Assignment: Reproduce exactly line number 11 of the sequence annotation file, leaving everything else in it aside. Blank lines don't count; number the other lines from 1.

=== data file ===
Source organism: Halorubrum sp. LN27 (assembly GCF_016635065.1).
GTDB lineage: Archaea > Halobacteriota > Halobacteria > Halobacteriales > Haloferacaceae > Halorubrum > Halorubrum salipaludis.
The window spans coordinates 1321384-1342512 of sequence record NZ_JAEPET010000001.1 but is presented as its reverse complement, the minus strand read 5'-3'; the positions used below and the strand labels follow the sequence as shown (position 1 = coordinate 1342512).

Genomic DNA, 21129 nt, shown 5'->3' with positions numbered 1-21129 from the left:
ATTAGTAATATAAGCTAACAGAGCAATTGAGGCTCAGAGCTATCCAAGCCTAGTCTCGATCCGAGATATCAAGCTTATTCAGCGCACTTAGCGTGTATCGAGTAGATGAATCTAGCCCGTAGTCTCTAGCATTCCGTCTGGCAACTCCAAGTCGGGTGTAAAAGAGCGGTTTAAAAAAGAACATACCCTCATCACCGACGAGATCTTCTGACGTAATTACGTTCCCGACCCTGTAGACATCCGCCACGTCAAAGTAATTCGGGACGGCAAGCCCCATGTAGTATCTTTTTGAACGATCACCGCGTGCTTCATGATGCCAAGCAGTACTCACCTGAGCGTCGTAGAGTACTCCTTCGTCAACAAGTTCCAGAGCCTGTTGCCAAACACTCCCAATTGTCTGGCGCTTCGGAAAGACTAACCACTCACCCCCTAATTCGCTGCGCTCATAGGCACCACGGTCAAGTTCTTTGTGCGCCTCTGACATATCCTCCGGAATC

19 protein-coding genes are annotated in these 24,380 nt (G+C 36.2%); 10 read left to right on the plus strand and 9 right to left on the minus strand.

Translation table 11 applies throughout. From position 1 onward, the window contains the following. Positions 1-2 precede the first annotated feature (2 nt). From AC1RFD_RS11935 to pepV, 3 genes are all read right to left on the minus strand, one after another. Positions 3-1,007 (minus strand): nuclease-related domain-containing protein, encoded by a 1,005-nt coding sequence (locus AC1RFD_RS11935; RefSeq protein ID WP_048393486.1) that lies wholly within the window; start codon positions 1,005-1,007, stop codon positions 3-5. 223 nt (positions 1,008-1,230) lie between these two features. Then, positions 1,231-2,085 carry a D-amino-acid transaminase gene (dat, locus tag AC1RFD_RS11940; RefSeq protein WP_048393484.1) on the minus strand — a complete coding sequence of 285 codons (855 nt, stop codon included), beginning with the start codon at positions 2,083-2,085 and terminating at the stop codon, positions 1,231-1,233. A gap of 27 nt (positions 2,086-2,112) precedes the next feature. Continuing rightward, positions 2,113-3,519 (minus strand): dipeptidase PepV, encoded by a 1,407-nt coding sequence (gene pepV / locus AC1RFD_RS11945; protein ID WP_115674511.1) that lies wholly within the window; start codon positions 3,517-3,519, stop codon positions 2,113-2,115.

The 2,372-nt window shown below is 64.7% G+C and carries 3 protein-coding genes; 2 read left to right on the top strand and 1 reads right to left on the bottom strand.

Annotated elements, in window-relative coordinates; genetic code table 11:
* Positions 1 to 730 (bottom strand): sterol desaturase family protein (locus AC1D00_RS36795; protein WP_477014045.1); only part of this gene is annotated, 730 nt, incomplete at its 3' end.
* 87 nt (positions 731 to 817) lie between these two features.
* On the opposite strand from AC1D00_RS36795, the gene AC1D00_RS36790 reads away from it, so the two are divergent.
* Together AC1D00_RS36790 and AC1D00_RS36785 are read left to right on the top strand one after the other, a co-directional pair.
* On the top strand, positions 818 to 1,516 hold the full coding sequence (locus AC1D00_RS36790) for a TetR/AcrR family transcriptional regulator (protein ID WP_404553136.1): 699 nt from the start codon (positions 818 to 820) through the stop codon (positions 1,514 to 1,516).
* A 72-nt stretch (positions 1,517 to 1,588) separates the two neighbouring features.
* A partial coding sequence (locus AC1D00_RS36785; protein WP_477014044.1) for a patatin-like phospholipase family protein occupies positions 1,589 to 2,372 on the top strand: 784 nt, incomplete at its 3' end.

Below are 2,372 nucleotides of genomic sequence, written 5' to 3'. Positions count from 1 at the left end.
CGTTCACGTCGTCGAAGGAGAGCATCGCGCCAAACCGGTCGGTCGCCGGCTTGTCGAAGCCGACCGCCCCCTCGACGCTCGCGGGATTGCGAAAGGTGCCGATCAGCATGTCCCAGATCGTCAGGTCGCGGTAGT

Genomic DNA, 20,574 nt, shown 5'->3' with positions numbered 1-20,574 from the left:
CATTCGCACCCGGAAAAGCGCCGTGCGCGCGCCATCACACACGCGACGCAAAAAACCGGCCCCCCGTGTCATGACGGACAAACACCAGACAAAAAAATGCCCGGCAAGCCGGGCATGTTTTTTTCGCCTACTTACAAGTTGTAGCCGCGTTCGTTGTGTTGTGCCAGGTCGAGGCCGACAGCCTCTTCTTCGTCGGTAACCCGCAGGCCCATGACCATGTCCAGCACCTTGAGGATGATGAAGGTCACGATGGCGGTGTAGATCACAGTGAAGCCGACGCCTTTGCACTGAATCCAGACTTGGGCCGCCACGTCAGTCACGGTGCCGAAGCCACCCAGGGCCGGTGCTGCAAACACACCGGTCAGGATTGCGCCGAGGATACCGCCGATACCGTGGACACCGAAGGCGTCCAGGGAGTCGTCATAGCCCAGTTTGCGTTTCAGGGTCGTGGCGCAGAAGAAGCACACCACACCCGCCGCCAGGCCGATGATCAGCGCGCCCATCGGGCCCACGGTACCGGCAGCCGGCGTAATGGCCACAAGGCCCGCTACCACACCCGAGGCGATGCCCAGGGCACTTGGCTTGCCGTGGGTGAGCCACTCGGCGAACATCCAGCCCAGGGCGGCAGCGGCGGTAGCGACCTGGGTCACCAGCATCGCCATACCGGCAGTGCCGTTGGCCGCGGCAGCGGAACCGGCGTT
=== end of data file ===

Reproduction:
* 87 nt (positions 731 to 817) lie between these two features.